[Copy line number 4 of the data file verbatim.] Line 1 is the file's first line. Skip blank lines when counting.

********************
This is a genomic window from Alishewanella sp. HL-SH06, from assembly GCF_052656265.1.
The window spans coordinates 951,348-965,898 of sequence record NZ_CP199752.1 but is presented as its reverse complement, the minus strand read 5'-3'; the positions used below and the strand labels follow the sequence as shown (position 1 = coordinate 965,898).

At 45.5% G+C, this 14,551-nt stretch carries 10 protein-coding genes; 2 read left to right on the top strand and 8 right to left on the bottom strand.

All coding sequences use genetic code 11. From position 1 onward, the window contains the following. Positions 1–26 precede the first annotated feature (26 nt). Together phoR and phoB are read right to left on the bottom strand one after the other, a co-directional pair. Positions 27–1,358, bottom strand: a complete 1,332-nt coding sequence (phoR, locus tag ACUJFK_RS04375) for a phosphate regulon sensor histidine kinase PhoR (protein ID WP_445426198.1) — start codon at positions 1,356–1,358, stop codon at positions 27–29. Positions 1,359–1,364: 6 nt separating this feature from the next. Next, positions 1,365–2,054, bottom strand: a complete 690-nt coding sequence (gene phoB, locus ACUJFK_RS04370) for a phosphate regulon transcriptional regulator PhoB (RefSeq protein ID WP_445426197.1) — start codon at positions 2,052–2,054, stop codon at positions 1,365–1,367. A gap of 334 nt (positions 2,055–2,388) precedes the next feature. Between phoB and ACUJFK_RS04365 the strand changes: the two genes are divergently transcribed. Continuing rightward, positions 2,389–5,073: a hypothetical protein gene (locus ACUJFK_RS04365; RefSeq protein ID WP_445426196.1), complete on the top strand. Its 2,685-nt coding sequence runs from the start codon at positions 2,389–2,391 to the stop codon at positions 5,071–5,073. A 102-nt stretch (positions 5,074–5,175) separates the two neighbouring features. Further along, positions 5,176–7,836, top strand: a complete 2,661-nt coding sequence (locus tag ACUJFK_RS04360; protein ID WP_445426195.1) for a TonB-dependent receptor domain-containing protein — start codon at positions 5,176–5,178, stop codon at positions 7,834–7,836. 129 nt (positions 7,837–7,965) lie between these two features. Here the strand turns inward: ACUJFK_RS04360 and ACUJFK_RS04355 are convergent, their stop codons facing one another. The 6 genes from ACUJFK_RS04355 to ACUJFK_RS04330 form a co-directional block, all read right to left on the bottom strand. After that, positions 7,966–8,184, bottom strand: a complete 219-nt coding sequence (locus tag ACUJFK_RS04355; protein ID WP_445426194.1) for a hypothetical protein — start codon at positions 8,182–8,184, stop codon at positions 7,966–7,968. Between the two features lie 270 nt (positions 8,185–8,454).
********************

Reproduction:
All coding sequences use genetic code 11. From position 1 onward, the window contains the following. Positions 1–26 precede the first annotated feature (26 nt). Together phoR and phoB are read right to left on the bottom strand one after the other, a co-directional pair. Positions 27–1,358, bottom strand: a complete 1,332-nt coding sequence (phoR, locus tag ACUJFK_RS04375) for a phosphate regulon sensor histidine kinase PhoR (protein ID WP_445426198.1) — start codon at positions 1,356–1,358, stop codon at positions 27–29. Positions 1,359–1,364: 6 nt separating this feature from the next. Next, positions 1,365–2,054, bottom strand: a complete 690-nt coding sequence (gene phoB, locus ACUJFK_RS04370) for a phosphate regulon transcriptional regulator PhoB (RefSeq protein ID WP_445426197.1) — start codon at positions 2,052–2,054, stop codon at positions 1,365–1,367. A gap of 334 nt (positions 2,055–2,388) precedes the next feature. Between phoB and ACUJFK_RS04365 the strand changes: the two genes are divergently transcribed. Continuing rightward, positions 2,389–5,073: a hypothetical protein gene (locus ACUJFK_RS04365; RefSeq protein ID WP_445426196.1), complete on the top strand. Its 2,685-nt coding sequence runs from the start codon at positions 2,389–2,391 to the stop codon at positions 5,071–5,073. A 102-nt stretch (positions 5,074–5,175) separates the two neighbouring features. Further along, positions 5,176–7,836, top strand: a complete 2,661-nt coding sequence (locus tag ACUJFK_RS04360; protein ID WP_445426195.1) for a TonB-dependent receptor domain-containing protein — start codon at positions 5,176–5,178, stop codon at positions 7,834–7,836. 129 nt (positions 7,837–7,965) lie between these two features. Here the strand turns inward: ACUJFK_RS04360 and ACUJFK_RS04355 are convergent, their stop codons facing one another. The 6 genes from ACUJFK_RS04355 to ACUJFK_RS04330 form a co-directional block, all read right to left on the bottom strand. After that, positions 7,966–8,184, bottom strand: a complete 219-nt coding sequence (locus tag ACUJFK_RS04355; protein ID WP_445426194.1) for a hypothetical protein — start codon at positions 8,182–8,184, stop codon at positions 7,966–7,968. Between the two features lie 270 nt (positions 8,185–8,454).